The Supreme Court hears a case that could have implications on marijuana policy. Why a government shutdown could be bad news for state-legal cannabis. According to lawsuit, cops beat up and used stun guns on a man after finding a bit of weed. Also: Michigan’s governor signed emergency medical marijuana regulations. 🌳
SCOTUS hears case with marijuana implications. The Supreme Court expressed skepticism over a ban on sports gambling in a case that could have implications for marijuana legalization: Sports leagues argued that a New Jersey initiative that legalized sports betting violated federal law. Justice Sonia Sotomayor said that a ruling that allowed for sports betting could threaten federal marijuana regulations. The New York Times A lower court ruled in favor of the sports leagues. If the Supreme Court were to affirm this ruling, “Congress could potentially enact laws blocking states from legalizing almost any activity they previously banned, except perhaps in cases where they do so without leaving any regulatory restrictions in place at all… For example, state marijuana legalization laws often limit sales to specially licensed establishments, and continue to forbid sales to minors, among other restrictions.” The Washington Post
Government shutdown, marijuana crackdown. Conservatives are pushing to extend the budget deadline till the end of the month. But what if they don’t? Without an extension, attorney general Jeff Sessions “would be newly empowered to enforce federal cannabis prohibition wherever [he] wants, regardless of state laws.” Current federal protections for state medical marijuana laws would expire. Meanwhile, drug enforcement agents and federal prosecutors are exempt from furloughs. Forbes Related: A coalition of conservative groups want urge Congress to extend medical marijuana protections. Marijuana Moment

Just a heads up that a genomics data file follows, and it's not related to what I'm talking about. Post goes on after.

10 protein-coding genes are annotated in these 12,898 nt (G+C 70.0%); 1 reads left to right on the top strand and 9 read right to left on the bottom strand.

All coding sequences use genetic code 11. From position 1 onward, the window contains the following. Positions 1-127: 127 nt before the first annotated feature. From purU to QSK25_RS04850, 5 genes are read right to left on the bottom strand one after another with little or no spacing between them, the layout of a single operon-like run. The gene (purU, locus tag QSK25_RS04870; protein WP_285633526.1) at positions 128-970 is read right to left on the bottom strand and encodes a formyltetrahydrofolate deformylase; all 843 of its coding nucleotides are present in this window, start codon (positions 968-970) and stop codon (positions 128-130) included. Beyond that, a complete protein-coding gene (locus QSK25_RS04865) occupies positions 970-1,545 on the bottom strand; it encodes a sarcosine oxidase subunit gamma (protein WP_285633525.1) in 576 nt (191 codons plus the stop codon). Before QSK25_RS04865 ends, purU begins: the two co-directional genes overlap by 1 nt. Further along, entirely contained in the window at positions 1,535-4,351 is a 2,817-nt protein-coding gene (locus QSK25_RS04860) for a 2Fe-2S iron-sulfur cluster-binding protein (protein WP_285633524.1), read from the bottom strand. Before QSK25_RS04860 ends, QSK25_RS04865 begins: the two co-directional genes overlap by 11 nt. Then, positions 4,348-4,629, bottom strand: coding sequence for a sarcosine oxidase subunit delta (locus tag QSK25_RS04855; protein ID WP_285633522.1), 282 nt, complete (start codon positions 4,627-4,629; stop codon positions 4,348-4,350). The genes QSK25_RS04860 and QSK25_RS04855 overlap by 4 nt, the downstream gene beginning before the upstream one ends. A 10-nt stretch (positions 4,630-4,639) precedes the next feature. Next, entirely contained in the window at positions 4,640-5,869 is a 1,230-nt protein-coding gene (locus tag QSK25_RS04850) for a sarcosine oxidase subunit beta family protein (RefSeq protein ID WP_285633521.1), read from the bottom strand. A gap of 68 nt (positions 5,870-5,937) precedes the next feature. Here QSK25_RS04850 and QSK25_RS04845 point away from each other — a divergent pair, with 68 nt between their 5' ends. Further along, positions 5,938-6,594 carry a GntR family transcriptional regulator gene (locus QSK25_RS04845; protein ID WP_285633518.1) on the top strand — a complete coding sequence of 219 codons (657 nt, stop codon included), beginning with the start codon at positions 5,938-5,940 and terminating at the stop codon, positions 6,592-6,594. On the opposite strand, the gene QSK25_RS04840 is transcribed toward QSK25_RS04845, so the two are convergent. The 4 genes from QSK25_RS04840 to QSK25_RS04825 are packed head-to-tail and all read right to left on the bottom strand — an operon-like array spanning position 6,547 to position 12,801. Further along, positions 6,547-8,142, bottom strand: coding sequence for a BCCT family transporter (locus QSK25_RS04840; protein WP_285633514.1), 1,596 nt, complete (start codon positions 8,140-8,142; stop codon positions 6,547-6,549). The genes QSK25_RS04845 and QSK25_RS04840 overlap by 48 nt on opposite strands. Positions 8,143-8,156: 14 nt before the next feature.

Hemp farmers lose in federal court. A federal judge rejected a request from farmers to resume growing industrial hemp in Southern California. Cannabis Science Inc. and the Winnemucca Shoshoni tribe said they were growing research hemp at the American States University. But San Joaquin County, which raided the hemp grow, argued that the supposed university is “clearly a business enterprise, not an educational or research institution.” The Record Related: A ‘maverick’ farmer in North Dakota grew 300 acres of hemp this year, and hopes to start producing marijuana next year. Farm Journal
How a bit of weed turns into a law enforcement nightmare. A black man is suing Ohio police, alleging he was seriously hurt by former and current Cleveland police officers. One of the officers named in the suit, who is white, was recently fired after a video “showed him repeatedly punching a different black man during a traffic stop.” The lawsuit says that the officer found a small amount of marijuana in the man’s pocket, shoved him against the wall, kneed him in the groin, and shoved him to the floor while another officer jumped on his back. Both officers then shocked him with stun guns, according to the suit. The Associated Press A union says that the officer used “reasonable force.” The Associated Press
From party drug to FDA approval. Two illicit drugs could become legal medicine in the U.S. soon: The plant-derived CBD drug called Epidiolex has completed all three phases of clinical trials for treating epilepsy. If approved, the drug could be legally prescribed within a year. Meanwhile, phase three clinical trials on MDMA for PTSD are set to begin next year. So far, existing clinical data show that MDMA plus therapy “eliminated symptoms in nearly 70 percent of the participants previously diagnosed with treatment-resistant PTSD.” VOA News